I have grown into my own expression of homemaking, my own standards of homemaking. And what I consistently find is that Heather's courses meet me where I'm at, as they would meet the seamstress, the knitter, the cook, the baker, the candlestick maker.
But lest I give you the wrong impression, Hibernate is not just about homemaking, it's also about our emotional and physical well-being this time of year. It's about attending to yourself during the season of winter. Listening for the lessons of winter, enjoying what this season alone can offer us. It's not a "do more" message. Craft, quilt, knit, sew, cook, bake, host,... a frenzy of activity for the winter. Like Heather says, "Starting where you are, and working with what you have, you will pick and choose the projects, prompts, recipes and inspiration that speak to you."
Hibernate is about nurturing a certain kind of environment, in our hearts and our homes, as an expression of love for our families and ourselves. It's a retreat to help us create a physical space where our winter needs for rest, reflection, and creativity can be met.
When Heather asked if I'd like to contribute a soapmaking tutorial for this year's Hibernate retreat, I gave a hearty yes, delighted that I could contribute to such a great course.
I am so excited to share this tutorial with you. You may remember from a previous post that I had been working on a soapmaking course, but set it aside because I don't have the time in this life season to produce a complete course, as envisioned. But I so want to share some of that material with you, and Hibernate is the perfect place for doing that.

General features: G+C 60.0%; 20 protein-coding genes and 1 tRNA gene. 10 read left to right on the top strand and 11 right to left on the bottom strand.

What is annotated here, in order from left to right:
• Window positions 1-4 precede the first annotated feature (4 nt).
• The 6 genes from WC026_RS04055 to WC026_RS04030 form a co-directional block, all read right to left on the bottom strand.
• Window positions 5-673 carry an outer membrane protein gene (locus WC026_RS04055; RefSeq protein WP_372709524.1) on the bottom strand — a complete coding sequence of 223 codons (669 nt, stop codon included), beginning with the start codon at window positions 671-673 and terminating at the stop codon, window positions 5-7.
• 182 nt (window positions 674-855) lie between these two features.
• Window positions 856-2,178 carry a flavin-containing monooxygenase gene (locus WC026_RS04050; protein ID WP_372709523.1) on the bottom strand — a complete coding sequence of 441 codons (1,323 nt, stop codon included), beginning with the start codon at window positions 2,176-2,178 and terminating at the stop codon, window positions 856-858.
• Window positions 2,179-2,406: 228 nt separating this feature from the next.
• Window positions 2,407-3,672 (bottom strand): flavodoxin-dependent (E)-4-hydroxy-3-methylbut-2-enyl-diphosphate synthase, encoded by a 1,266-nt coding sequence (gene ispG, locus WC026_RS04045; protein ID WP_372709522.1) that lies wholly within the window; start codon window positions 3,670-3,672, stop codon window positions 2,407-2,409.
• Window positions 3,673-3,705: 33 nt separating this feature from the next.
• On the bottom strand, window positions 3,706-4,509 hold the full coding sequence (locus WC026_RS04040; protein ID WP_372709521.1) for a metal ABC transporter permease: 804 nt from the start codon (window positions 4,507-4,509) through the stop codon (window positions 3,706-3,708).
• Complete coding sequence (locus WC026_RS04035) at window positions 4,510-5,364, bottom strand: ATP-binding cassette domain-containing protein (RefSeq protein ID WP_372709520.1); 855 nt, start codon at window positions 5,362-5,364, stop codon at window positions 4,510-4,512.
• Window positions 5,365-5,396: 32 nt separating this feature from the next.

In addition to learning how to make soap, you will get all the other good stuff Heather teaches. Lucky you!
I have poured my heart, head, and hands into this soapmaking tutorial. I have created an easy, yet luscious, beginners recipe for you. I have tested this recipe repeatedly to minimize your risk. I have broken it all down, step-by-step, with photos, video, and written instructions so that you can make a lovely batch of soap with confidence and ease.
I want you to enjoy the beauty of homemade soap this winter. To learn a skill, a very old domestic art, that will bring enjoyment to your winter days and help nourish your dry skin.
You can find the full description of Hibernate 2017 here.